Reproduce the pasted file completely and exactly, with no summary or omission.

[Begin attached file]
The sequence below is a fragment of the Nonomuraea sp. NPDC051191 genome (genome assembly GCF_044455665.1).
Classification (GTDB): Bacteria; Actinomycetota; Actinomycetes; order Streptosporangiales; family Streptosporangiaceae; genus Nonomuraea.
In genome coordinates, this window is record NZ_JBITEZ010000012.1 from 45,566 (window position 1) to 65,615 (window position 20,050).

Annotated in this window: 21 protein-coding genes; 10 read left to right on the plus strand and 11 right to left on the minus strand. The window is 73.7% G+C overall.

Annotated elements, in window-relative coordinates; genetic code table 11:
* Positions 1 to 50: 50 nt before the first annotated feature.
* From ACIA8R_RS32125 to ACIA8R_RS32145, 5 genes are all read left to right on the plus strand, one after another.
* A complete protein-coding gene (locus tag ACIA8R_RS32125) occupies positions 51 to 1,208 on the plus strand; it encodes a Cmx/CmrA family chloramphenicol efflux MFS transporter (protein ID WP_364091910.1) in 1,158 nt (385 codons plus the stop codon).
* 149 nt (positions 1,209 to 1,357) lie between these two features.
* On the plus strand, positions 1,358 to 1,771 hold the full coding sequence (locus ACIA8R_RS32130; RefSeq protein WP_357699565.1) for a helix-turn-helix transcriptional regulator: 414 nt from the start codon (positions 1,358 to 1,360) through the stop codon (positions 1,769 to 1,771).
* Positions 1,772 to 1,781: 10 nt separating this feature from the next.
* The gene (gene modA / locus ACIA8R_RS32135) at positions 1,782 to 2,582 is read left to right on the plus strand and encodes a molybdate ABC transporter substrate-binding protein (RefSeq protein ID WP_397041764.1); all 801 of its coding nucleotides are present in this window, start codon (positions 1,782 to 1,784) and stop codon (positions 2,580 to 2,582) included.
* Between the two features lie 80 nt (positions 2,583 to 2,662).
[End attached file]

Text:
The sequence below is a fragment of the Nonomuraea sp. NPDC051191 genome (genome assembly GCF_044455665.1).
Classification (GTDB): Bacteria; Actinomycetota; Actinomycetes; order Streptosporangiales; family Streptosporangiaceae; genus Nonomuraea.
In genome coordinates, this window is record NZ_JBITEZ010000012.1 from 45,566 (window position 1) to 65,615 (window position 20,050).

Annotated in this window: 21 protein-coding genes; 10 read left to right on the plus strand and 11 right to left on the minus strand. The window is 73.7% G+C overall.

Annotated elements, in window-relative coordinates; genetic code table 11:
* Positions 1 to 50: 50 nt before the first annotated feature.
* From ACIA8R_RS32125 to ACIA8R_RS32145, 5 genes are all read left to right on the plus strand, one after another.
* A complete protein-coding gene (locus tag ACIA8R_RS32125) occupies positions 51 to 1,208 on the plus strand; it encodes a Cmx/CmrA family chloramphenicol efflux MFS transporter (protein ID WP_364091910.1) in 1,158 nt (385 codons plus the stop codon).
* 149 nt (positions 1,209 to 1,357) lie between these two features.
* On the plus strand, positions 1,358 to 1,771 hold the full coding sequence (locus ACIA8R_RS32130; RefSeq protein WP_357699565.1) for a helix-turn-helix transcriptional regulator: 414 nt from the start codon (positions 1,358 to 1,360) through the stop codon (positions 1,769 to 1,771).
* Positions 1,772 to 1,781: 10 nt separating this feature from the next.
* The gene (gene modA / locus ACIA8R_RS32135) at positions 1,782 to 2,582 is read left to right on the plus strand and encodes a molybdate ABC transporter substrate-binding protein (RefSeq protein ID WP_397041764.1); all 801 of its coding nucleotides are present in this window, start codon (positions 1,782 to 1,784) and stop codon (positions 2,580 to 2,582) included.
* Between the two features lie 80 nt (positions 2,583 to 2,662).